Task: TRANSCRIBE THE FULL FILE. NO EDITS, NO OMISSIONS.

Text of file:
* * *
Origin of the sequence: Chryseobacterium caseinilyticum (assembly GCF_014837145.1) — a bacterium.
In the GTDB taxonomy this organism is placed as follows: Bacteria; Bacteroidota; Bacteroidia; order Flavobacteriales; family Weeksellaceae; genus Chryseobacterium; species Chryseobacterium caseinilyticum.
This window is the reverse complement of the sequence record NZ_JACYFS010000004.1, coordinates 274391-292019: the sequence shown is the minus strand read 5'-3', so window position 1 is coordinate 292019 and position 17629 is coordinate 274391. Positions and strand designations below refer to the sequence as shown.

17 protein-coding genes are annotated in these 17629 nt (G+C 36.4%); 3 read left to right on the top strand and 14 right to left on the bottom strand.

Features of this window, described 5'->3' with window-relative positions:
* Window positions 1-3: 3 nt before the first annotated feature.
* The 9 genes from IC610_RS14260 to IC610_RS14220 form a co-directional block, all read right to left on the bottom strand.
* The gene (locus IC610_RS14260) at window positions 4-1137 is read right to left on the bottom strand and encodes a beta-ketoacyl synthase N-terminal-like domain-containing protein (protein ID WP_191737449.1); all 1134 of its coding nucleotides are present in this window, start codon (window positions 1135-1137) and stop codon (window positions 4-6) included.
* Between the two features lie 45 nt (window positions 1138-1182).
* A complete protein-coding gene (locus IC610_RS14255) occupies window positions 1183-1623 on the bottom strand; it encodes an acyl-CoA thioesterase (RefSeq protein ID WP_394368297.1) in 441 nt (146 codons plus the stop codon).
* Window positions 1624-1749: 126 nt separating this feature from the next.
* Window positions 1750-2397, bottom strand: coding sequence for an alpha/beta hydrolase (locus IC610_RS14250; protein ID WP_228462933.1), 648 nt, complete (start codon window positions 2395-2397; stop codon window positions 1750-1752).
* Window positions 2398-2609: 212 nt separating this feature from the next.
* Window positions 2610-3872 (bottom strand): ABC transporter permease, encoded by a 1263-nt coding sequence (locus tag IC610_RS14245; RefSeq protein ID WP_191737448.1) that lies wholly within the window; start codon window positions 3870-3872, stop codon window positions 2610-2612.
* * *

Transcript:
Origin of the sequence: Chryseobacterium caseinilyticum (assembly GCF_014837145.1) — a bacterium.
In the GTDB taxonomy this organism is placed as follows: Bacteria; Bacteroidota; Bacteroidia; order Flavobacteriales; family Weeksellaceae; genus Chryseobacterium; species Chryseobacterium caseinilyticum.
This window is the reverse complement of the sequence record NZ_JACYFS010000004.1, coordinates 274391-292019: the sequence shown is the minus strand read 5'-3', so window position 1 is coordinate 292019 and position 17629 is coordinate 274391. Positions and strand designations below refer to the sequence as shown.

17 protein-coding genes are annotated in these 17629 nt (G+C 36.4%); 3 read left to right on the top strand and 14 right to left on the bottom strand.

Features of this window, described 5'->3' with window-relative positions:
* Window positions 1-3: 3 nt before the first annotated feature.
* The 9 genes from IC610_RS14260 to IC610_RS14220 form a co-directional block, all read right to left on the bottom strand.
* The gene (locus IC610_RS14260) at window positions 4-1137 is read right to left on the bottom strand and encodes a beta-ketoacyl synthase N-terminal-like domain-containing protein (protein ID WP_191737449.1); all 1134 of its coding nucleotides are present in this window, start codon (window positions 1135-1137) and stop codon (window positions 4-6) included.
* Between the two features lie 45 nt (window positions 1138-1182).
* A complete protein-coding gene (locus IC610_RS14255) occupies window positions 1183-1623 on the bottom strand; it encodes an acyl-CoA thioesterase (RefSeq protein ID WP_394368297.1) in 441 nt (146 codons plus the stop codon).
* Window positions 1624-1749: 126 nt separating this feature from the next.
* Window positions 1750-2397, bottom strand: coding sequence for an alpha/beta hydrolase (locus IC610_RS14250; protein ID WP_228462933.1), 648 nt, complete (start codon window positions 2395-2397; stop codon window positions 1750-1752).
* Window positions 2398-2609: 212 nt separating this feature from the next.
* Window positions 2610-3872 (bottom strand): ABC transporter permease, encoded by a 1263-nt coding sequence (locus tag IC610_RS14245; RefSeq protein ID WP_191737448.1) that lies wholly within the window; start codon window positions 3870-3872, stop codon window positions 2610-2612.